Hoddle joined the club as a junior when he was 12, and signed for the club as an apprentice on 17 April 1974. He successfully overcame knee problems in his early teens and collected eight England Youth caps, the first of these on 18 March 1975 against Spain. He made his Spurs first-team debut as a 17-year-old substitute for Cyril Knowles against Norwich City on 30 August 1975, a game that ended 2–2. Hoddle was forced to wait until 21 February 1976 to start a First Division match and immediately announced his arrival with the winning goal, a spectacular strike past Stoke City and England goalkeeper Peter Shilton.
He flourished under the management of Keith Burkinshaw and despite the club’s relegation to the Second Division in 1976–77 after 27 seasons of First Division football, a Hoddle-inspired Spurs side won promotion to the top flight at the first attempt. As Tottenham’s transitional phase continued, Hoddle’s international career began on 15 December 1976 in an Under-21 friendly fixture against Wales. He would collect another eleven caps at that level, and play twice for the England ‘B’ team prior to scoring on his full international debut against Bulgaria on 22 November 1979.
The 1979–80 campaign heralded the emergence of Hoddle as a top-class player; the 22-year-old midfielder scored 19 goals in 41 league appearances and was awarded the PFA Young Player of the Year award at the end of the season. In 1981, he starred as Spurs won the FA Cup for the sixth time, defeating Manchester City after a replay. In the following season Tottenham retained the FA Cup (Hoddle scored in both the Final and Final replay) against Queen’s Park Rangers and finished the League campaign in fourth place, the club’s best league position since 1971. Hoddle performed as the midfield fulcrum in many of these successes and also contributed magnificently as the team reached the final of the League Cup, losing 3–1 to Liverpool, and the semi-final stage of the European Cup Winners Cup. During the summer of 1982, Hoddle played in two of England’s matches in the opening group phase of the FIFA World Cup, starting against Kuwait after a substitute appearance in a 2–0 victory over Czechoslovakia.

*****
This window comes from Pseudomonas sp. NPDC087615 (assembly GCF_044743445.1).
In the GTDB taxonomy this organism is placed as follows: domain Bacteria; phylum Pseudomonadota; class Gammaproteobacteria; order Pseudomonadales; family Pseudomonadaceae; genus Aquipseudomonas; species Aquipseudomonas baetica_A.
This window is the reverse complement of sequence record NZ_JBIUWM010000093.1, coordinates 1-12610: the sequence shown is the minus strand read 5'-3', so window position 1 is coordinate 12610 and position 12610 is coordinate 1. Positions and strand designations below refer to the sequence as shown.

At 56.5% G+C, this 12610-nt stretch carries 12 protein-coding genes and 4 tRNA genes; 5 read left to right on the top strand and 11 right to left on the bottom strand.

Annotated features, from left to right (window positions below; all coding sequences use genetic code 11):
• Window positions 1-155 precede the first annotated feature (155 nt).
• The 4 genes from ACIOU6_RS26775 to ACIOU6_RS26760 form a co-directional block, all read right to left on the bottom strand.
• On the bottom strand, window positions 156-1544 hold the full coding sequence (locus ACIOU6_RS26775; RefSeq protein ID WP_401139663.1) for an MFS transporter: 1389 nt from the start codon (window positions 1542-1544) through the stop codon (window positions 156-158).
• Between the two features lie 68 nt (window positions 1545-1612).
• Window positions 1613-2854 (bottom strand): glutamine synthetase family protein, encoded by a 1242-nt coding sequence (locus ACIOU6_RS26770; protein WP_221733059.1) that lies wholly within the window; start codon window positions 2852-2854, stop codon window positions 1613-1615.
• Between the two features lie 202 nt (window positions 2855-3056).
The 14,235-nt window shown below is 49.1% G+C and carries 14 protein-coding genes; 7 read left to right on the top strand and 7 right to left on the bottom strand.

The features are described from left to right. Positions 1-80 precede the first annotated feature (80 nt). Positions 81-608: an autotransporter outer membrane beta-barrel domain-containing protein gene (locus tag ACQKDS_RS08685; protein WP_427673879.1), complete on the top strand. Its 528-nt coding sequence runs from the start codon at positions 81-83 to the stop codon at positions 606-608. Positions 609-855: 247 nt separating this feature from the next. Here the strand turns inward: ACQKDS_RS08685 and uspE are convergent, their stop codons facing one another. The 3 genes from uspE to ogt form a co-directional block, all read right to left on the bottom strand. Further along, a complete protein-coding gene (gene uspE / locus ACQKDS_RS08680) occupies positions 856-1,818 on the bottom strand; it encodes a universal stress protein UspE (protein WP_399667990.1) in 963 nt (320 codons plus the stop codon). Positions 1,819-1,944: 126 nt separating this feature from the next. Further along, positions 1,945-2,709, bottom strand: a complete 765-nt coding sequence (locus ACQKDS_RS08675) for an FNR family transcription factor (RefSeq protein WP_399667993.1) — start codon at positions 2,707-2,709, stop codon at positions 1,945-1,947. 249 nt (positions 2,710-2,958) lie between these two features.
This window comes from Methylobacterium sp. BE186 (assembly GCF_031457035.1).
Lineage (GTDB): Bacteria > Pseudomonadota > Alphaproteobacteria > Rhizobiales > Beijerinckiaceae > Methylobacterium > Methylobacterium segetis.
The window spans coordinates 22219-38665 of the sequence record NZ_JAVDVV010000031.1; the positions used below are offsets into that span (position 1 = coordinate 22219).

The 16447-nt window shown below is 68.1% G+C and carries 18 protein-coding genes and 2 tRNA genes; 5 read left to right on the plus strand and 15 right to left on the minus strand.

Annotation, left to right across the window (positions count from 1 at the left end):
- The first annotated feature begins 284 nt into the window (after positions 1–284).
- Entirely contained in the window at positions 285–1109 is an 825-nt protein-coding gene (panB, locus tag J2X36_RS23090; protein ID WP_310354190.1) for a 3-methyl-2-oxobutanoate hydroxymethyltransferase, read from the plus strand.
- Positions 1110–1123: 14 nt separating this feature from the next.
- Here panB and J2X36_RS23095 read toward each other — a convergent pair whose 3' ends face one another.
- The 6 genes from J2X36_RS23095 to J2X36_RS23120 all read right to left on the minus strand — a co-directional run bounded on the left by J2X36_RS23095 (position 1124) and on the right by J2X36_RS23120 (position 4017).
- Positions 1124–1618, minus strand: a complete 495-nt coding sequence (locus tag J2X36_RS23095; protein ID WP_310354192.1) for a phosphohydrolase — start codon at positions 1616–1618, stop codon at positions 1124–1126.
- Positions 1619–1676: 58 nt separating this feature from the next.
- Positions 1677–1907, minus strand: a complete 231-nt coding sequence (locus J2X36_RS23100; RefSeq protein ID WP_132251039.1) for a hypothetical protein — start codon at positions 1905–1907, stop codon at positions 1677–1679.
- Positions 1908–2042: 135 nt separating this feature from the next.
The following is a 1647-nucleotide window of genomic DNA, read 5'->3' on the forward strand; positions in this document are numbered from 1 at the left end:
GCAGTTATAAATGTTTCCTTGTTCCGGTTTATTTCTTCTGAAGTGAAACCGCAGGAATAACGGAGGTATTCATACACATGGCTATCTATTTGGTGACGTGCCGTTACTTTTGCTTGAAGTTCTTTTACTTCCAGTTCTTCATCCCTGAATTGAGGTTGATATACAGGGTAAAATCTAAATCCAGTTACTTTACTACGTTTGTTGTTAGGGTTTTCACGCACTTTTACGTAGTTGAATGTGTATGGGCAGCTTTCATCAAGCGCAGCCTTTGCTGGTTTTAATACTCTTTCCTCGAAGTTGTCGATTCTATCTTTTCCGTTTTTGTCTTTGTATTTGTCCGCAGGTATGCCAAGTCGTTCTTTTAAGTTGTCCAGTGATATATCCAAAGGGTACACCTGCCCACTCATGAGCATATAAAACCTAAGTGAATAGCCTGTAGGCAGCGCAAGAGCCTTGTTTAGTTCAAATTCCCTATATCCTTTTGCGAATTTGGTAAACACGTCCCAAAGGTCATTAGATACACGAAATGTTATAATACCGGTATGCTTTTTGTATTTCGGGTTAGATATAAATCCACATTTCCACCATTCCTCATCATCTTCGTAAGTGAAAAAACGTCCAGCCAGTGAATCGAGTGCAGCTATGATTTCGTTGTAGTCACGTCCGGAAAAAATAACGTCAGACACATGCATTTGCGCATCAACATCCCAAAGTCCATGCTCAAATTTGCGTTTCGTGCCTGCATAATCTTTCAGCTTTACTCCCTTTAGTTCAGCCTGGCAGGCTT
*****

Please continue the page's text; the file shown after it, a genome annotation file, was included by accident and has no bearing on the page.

Hoddle’s involvement in the following three seasons was limited by a number of niggling injury problems (he started only 76 of a possible 126 league matches) but nevertheless, Hoddle proved to be the architect behind the team’s 1984 UEFA Cup triumph despite missing the Final due to fitness concerns. In October 1983, he helped Spurs win 6–2 on aggregate against a Feyenoord Rotterdam side containing Johan Cruyff. Cruyff was dismissive of Hoddle before their first match, but after Hoddle’s performance, Cruyff swapped shirts with Hoddle as a sign of respect.
Spurs came close to further honours in the next three seasons, reaching third place in the First Division and the quarter-finals of the UEFA Cup in 1984–85 and another FA Cup Final in 1987, losing 3–2 to Coventry City, the only time the North London club has experienced defeat in the final of the famous knock-out competition. The unexpected loss to the Midlands side was Hoddle’s last match for Spurs as newly appointed AS Monaco manager Arsène Wenger brought him to the principality for a fee of £750,000. Between 1975 and 1987, the gifted playmaker scored 110 goals in 490 first-team matches in all competitions, only four players (Steve Perryman, Pat Jennings, Gary Mabbutt and Cyril Knowles) have made more appearances in a Spurs shirt. At international level, Hoddle won 44 caps for England during his Tottenham career.
- Full Name: Glenn Hoddle
- Position: Midfield
- Date of Birth: 27.10.1957
- Birthplace: Hayes
- Nation: England
- Full Caps: 53
- Major League Career
- 1975-87, Tottenham Hotspur (377/88)
- 1987-91, Monaco (69/27)
- 1991-93, Swindon Town (67/2)
- 1993-95, Chelsea (31/1)
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